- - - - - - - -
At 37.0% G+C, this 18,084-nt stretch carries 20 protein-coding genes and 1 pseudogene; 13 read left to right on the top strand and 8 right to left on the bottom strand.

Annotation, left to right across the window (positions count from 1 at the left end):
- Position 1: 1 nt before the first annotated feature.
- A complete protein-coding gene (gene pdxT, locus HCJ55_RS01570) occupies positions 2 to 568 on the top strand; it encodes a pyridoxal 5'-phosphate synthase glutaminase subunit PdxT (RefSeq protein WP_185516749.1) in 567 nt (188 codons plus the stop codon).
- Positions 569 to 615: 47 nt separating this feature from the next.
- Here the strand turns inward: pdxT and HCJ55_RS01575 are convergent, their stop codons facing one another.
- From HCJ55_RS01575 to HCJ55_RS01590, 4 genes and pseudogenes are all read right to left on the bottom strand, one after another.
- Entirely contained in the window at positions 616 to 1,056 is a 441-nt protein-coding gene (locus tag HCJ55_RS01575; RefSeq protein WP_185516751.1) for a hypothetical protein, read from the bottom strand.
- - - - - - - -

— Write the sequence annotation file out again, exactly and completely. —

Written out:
At 37.0% G+C, this 18,084-nt stretch carries 20 protein-coding genes and 1 pseudogene; 13 read left to right on the top strand and 8 right to left on the bottom strand.

Annotation, left to right across the window (positions count from 1 at the left end):
- Position 1: 1 nt before the first annotated feature.
- A complete protein-coding gene (gene pdxT, locus HCJ55_RS01570) occupies positions 2 to 568 on the top strand; it encodes a pyridoxal 5'-phosphate synthase glutaminase subunit PdxT (RefSeq protein WP_185516749.1) in 567 nt (188 codons plus the stop codon).
- Positions 569 to 615: 47 nt separating this feature from the next.
- Here the strand turns inward: pdxT and HCJ55_RS01575 are convergent, their stop codons facing one another.
- From HCJ55_RS01575 to HCJ55_RS01590, 4 genes and pseudogenes are all read right to left on the bottom strand, one after another.
- Entirely contained in the window at positions 616 to 1,056 is a 441-nt protein-coding gene (locus tag HCJ55_RS01575; RefSeq protein WP_185516751.1) for a hypothetical protein, read from the bottom strand.